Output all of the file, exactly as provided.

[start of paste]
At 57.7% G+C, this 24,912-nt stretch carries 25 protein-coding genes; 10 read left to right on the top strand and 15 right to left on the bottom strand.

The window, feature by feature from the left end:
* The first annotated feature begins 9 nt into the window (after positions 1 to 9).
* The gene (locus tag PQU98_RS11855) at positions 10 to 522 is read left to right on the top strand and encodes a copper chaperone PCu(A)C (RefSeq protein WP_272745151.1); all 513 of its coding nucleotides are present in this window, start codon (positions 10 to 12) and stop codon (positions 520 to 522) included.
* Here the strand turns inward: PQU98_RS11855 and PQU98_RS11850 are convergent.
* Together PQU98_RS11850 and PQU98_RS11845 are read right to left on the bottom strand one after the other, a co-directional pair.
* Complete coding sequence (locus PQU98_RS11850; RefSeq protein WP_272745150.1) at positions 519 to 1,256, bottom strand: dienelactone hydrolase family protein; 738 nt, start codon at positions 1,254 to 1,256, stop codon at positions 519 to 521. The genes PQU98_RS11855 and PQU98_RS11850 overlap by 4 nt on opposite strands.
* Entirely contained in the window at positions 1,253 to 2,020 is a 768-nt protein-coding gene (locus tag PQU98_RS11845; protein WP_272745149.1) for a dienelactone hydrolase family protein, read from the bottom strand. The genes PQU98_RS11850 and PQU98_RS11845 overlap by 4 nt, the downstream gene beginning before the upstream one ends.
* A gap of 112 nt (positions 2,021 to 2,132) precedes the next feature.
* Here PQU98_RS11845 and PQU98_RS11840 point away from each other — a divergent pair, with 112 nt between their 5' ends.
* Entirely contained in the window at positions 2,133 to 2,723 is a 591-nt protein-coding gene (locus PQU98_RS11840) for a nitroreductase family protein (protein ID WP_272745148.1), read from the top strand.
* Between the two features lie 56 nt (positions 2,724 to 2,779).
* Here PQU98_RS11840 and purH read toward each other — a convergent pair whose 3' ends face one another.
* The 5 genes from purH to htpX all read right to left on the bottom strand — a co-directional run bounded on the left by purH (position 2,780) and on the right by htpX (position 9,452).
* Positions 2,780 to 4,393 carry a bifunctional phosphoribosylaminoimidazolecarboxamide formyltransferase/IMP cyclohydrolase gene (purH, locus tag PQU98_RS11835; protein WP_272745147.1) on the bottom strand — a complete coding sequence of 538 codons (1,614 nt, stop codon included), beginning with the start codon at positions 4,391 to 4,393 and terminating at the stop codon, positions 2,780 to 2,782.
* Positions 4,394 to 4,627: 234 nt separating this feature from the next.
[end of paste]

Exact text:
At 57.7% G+C, this 24,912-nt stretch carries 25 protein-coding genes; 10 read left to right on the top strand and 15 right to left on the bottom strand.

The window, feature by feature from the left end:
* The first annotated feature begins 9 nt into the window (after positions 1 to 9).
* The gene (locus tag PQU98_RS11855) at positions 10 to 522 is read left to right on the top strand and encodes a copper chaperone PCu(A)C (RefSeq protein WP_272745151.1); all 513 of its coding nucleotides are present in this window, start codon (positions 10 to 12) and stop codon (positions 520 to 522) included.
* Here the strand turns inward: PQU98_RS11855 and PQU98_RS11850 are convergent.
* Together PQU98_RS11850 and PQU98_RS11845 are read right to left on the bottom strand one after the other, a co-directional pair.
* Complete coding sequence (locus PQU98_RS11850; RefSeq protein WP_272745150.1) at positions 519 to 1,256, bottom strand: dienelactone hydrolase family protein; 738 nt, start codon at positions 1,254 to 1,256, stop codon at positions 519 to 521. The genes PQU98_RS11855 and PQU98_RS11850 overlap by 4 nt on opposite strands.
* Entirely contained in the window at positions 1,253 to 2,020 is a 768-nt protein-coding gene (locus tag PQU98_RS11845; protein WP_272745149.1) for a dienelactone hydrolase family protein, read from the bottom strand. The genes PQU98_RS11850 and PQU98_RS11845 overlap by 4 nt, the downstream gene beginning before the upstream one ends.
* A gap of 112 nt (positions 2,021 to 2,132) precedes the next feature.
* Here PQU98_RS11845 and PQU98_RS11840 point away from each other — a divergent pair, with 112 nt between their 5' ends.
* Entirely contained in the window at positions 2,133 to 2,723 is a 591-nt protein-coding gene (locus PQU98_RS11840) for a nitroreductase family protein (protein ID WP_272745148.1), read from the top strand.
* Between the two features lie 56 nt (positions 2,724 to 2,779).
* Here PQU98_RS11840 and purH read toward each other — a convergent pair whose 3' ends face one another.
* The 5 genes from purH to htpX all read right to left on the bottom strand — a co-directional run bounded on the left by purH (position 2,780) and on the right by htpX (position 9,452).
* Positions 2,780 to 4,393 carry a bifunctional phosphoribosylaminoimidazolecarboxamide formyltransferase/IMP cyclohydrolase gene (purH, locus tag PQU98_RS11835; protein WP_272745147.1) on the bottom strand — a complete coding sequence of 538 codons (1,614 nt, stop codon included), beginning with the start codon at positions 4,391 to 4,393 and terminating at the stop codon, positions 2,780 to 2,782.
* Positions 4,394 to 4,627: 234 nt separating this feature from the next.